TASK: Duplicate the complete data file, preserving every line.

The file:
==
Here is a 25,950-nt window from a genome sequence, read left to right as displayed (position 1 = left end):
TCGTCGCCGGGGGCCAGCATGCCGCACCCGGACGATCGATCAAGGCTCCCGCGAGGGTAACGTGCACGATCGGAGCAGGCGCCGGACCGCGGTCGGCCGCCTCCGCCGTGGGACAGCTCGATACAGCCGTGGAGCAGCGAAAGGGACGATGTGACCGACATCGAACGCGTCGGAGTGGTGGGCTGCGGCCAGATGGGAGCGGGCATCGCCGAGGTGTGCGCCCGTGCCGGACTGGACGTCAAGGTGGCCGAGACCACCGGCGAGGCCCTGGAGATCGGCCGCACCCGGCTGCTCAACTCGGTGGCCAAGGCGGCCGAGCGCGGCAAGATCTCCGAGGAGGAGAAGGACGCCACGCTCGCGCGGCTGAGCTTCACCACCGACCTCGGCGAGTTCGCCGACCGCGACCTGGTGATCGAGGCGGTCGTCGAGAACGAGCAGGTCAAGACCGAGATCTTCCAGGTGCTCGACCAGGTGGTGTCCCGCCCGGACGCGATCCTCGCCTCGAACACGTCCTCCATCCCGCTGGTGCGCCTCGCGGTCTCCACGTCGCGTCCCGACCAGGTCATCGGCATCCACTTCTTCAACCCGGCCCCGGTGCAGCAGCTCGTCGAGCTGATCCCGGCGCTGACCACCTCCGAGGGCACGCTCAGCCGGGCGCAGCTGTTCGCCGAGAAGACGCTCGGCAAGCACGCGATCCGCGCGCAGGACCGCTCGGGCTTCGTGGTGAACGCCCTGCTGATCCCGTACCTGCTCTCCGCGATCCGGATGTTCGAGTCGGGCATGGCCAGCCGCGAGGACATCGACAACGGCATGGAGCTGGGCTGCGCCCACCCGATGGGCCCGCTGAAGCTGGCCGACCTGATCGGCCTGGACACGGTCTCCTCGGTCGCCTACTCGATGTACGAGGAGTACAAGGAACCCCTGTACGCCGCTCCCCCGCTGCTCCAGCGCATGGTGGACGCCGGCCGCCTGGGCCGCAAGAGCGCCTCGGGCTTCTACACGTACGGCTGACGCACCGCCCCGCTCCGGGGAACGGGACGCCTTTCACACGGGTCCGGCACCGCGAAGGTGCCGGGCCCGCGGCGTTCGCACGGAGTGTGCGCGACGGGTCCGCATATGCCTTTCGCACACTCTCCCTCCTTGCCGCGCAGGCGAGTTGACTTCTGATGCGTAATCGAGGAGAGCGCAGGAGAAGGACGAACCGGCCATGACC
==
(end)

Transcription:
Here is a 25,950-nt window from a genome sequence, read left to right as displayed (position 1 = left end):
TCGTCGCCGGGGGCCAGCATGCCGCACCCGGACGATCGATCAAGGCTCCCGCGAGGGTAACGTGCACGATCGGAGCAGGCGCCGGACCGCGGTCGGCCGCCTCCGCCGTGGGACAGCTCGATACAGCCGTGGAGCAGCGAAAGGGACGATGTGACCGACATCGAACGCGTCGGAGTGGTGGGCTGCGGCCAGATGGGAGCGGGCATCGCCGAGGTGTGCGCCCGTGCCGGACTGGACGTCAAGGTGGCCGAGACCACCGGCGAGGCCCTGGAGATCGGCCGCACCCGGCTGCTCAACTCGGTGGCCAAGGCGGCCGAGCGCGGCAAGATCTCCGAGGAGGAGAAGGACGCCACGCTCGCGCGGCTGAGCTTCACCACCGACCTCGGCGAGTTCGCCGACCGCGACCTGGTGATCGAGGCGGTCGTCGAGAACGAGCAGGTCAAGACCGAGATCTTCCAGGTGCTCGACCAGGTGGTGTCCCGCCCGGACGCGATCCTCGCCTCGAACACGTCCTCCATCCCGCTGGTGCGCCTCGCGGTCTCCACGTCGCGTCCCGACCAGGTCATCGGCATCCACTTCTTCAACCCGGCCCCGGTGCAGCAGCTCGTCGAGCTGATCCCGGCGCTGACCACCTCCGAGGGCACGCTCAGCCGGGCGCAGCTGTTCGCCGAGAAGACGCTCGGCAAGCACGCGATCCGCGCGCAGGACCGCTCGGGCTTCGTGGTGAACGCCCTGCTGATCCCGTACCTGCTCTCCGCGATCCGGATGTTCGAGTCGGGCATGGCCAGCCGCGAGGACATCGACAACGGCATGGAGCTGGGCTGCGCCCACCCGATGGGCCCGCTGAAGCTGGCCGACCTGATCGGCCTGGACACGGTCTCCTCGGTCGCCTACTCGATGTACGAGGAGTACAAGGAACCCCTGTACGCCGCTCCCCCGCTGCTCCAGCGCATGGTGGACGCCGGCCGCCTGGGCCGCAAGAGCGCCTCGGGCTTCTACACGTACGGCTGACGCACCGCCCCGCTCCGGGGAACGGGACGCCTTTCACACGGGTCCGGCACCGCGAAGGTGCCGGGCCCGCGGCGTTCGCACGGAGTGTGCGCGACGGGTCCGCATATGCCTTTCGCACACTCTCCCTCCTTGCCGCGCAGGCGAGTTGACTTCTGATGCGTAATCGAGGAGAGCGCAGGAGAAGGACGAACCGGCCATGACC